They found Roof with strips of the drug suboxone - often abused, but typically used to treat opiate addiction. The mall banned him from the premises but he was arrested for trespassing there in April.

Spilling blood inside a black church - especially "Mother Emanuel," founded in 1816 - evoked painful memories nationwide, a reminder that black churches so often have been the targets of racist violence.

A church founder, Denmark Vesey, was hanged after trying to organize a slave revolt in 1822, and white landowners burned the church in revenge, leaving parishioners to worship underground until after the Civil War. The congregation rebuilt and grew stronger, eventually winning campaigns for voting rights and political representation.

Slain Charleston pastor remembered for life of service 03:07

Its lead pastor, state Sen. Clementa Pinckney - among the dead - recalled his church's history in a 2013 sermon, saying "we don't see ourselves as just a place where we come to worship, but as a beacon and as a bearer of the culture."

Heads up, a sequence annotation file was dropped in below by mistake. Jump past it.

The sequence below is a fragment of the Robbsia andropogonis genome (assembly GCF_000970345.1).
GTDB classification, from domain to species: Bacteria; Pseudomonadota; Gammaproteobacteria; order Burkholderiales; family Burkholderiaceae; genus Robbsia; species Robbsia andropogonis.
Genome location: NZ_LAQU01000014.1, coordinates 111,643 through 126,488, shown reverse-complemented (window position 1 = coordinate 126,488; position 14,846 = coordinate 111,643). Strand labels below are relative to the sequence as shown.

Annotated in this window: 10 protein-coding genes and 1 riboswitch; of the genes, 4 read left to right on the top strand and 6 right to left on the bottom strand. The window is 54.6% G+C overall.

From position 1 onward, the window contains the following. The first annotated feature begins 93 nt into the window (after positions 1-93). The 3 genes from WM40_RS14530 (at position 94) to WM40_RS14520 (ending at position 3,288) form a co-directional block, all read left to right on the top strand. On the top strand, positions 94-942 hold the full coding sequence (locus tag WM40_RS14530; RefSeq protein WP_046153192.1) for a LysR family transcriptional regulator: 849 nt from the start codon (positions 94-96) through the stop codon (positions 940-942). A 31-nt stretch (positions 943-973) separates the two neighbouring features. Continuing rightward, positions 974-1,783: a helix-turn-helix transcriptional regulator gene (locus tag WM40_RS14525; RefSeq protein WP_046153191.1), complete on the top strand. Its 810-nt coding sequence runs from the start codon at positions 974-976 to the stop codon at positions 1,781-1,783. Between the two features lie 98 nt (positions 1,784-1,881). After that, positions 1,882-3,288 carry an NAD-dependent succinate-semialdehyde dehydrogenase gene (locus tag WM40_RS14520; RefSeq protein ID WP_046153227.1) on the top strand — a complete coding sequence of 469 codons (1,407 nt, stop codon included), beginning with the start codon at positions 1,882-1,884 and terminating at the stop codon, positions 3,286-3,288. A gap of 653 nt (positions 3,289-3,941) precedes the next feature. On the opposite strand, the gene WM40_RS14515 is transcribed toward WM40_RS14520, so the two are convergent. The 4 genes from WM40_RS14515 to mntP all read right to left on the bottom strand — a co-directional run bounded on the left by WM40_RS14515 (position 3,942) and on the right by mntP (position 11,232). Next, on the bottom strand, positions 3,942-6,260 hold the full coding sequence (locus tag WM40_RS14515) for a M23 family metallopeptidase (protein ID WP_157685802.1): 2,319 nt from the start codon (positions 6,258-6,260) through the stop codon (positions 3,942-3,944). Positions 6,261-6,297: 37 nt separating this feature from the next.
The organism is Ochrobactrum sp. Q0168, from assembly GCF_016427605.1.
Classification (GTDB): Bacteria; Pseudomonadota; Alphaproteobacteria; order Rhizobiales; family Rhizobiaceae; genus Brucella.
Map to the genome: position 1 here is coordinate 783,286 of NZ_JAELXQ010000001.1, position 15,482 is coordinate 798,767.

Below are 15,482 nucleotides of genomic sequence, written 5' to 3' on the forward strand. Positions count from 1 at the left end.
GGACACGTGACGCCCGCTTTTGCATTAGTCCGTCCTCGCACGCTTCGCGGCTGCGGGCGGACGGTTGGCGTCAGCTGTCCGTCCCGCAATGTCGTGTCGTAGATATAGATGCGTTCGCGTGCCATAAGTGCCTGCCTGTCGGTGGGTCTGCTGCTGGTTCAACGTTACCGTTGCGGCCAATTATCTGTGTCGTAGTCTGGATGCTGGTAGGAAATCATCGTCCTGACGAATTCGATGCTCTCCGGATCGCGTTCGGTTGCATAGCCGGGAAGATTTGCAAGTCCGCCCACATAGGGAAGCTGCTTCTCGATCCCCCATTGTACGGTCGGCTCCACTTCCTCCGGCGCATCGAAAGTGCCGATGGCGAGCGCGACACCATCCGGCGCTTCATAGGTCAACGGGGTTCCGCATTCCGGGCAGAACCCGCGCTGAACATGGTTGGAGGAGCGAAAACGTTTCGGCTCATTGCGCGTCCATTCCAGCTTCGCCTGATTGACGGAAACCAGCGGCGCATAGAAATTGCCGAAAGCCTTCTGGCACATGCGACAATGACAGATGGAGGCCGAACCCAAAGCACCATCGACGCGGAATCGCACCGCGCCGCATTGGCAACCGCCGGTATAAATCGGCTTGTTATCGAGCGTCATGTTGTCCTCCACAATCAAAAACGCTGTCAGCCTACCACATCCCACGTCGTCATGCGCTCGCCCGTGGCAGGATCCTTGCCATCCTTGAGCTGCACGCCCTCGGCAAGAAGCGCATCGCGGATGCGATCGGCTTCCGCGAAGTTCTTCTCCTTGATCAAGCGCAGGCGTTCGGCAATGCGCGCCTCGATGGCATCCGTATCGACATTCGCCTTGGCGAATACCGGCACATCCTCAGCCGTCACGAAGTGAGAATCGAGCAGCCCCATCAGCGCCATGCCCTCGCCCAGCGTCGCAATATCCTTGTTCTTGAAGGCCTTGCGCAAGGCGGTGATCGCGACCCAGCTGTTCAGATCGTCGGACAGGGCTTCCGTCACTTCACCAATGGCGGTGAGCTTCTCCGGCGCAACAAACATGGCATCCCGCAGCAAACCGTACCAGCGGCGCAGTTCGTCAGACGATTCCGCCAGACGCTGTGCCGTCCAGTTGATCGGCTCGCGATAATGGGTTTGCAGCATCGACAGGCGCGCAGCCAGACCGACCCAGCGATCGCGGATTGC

"What the church is all about," Pinckney said, is the "freedom to be fully what God intends us to be and have equality in the sight of God. And sometimes you got to make noise to do that. Sometimes you may have to die like Denmark Vesey to do that."

Pinckney, 41, was a married father of two and a Democrat who spent 19 years in the South Carolina legislature after he was first elected at 23, becoming the youngest member of the House.

The other victims were Cynthia Hurd, 54; Tywanza Sanders, 26; Myra Thompson, 59; Ethel Lance, 70; Susie Jackson, 87; and the reverends DePayne Middleton Doctor, 49; Sharonda Singleton, 45; and Daniel Simmons Sr., 74.

U.S. Attorney General Loretta Lynch said the attack would be investigated as a hate crime.